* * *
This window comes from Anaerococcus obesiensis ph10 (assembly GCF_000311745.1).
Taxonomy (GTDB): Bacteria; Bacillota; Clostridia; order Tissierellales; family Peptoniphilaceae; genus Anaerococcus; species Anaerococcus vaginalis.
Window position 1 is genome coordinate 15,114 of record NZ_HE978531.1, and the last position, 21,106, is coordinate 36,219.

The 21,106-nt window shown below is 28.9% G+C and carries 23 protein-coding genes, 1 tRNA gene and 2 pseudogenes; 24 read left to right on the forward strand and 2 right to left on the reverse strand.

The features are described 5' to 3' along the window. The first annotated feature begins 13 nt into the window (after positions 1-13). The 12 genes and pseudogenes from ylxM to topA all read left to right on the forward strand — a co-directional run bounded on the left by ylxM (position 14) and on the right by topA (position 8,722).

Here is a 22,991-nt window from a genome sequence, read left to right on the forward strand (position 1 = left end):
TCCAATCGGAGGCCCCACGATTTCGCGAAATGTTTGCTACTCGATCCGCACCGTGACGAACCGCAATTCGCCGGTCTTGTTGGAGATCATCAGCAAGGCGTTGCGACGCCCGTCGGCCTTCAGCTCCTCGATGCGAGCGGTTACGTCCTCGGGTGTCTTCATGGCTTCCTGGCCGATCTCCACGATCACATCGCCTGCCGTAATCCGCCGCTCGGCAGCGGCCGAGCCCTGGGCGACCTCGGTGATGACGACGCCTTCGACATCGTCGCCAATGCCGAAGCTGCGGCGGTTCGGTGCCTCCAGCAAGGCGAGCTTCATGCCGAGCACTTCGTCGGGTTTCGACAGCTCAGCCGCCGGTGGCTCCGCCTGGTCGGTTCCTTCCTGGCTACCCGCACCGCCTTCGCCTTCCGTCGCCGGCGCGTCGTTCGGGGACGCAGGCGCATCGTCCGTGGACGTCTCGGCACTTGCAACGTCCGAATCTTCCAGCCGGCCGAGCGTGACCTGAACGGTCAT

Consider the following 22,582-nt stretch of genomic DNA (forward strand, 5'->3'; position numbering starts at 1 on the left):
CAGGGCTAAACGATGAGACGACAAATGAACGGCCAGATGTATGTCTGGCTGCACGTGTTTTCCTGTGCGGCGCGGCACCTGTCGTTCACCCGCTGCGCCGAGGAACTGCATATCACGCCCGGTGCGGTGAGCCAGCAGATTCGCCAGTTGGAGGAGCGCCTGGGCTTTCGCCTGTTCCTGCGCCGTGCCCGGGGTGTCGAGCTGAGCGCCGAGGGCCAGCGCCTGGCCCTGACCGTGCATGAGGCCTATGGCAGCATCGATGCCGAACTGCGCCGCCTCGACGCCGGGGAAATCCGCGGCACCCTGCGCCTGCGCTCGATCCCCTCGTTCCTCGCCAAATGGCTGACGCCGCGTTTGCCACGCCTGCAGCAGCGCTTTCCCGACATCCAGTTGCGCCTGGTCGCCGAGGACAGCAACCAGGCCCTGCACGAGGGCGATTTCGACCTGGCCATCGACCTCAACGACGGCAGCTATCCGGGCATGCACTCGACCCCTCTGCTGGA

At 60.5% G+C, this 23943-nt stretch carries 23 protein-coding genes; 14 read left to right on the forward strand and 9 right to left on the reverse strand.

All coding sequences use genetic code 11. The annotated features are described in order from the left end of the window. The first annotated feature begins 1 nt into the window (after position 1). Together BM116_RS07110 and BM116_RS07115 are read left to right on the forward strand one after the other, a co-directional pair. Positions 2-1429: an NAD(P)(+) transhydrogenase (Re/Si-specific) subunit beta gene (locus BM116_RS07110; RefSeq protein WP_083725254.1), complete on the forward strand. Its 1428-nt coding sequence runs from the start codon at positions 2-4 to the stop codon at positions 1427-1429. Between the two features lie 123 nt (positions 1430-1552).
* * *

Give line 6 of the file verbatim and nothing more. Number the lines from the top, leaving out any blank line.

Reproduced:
Here is a 22,991-nt window from a genome sequence, read left to right on the forward strand (position 1 = left end):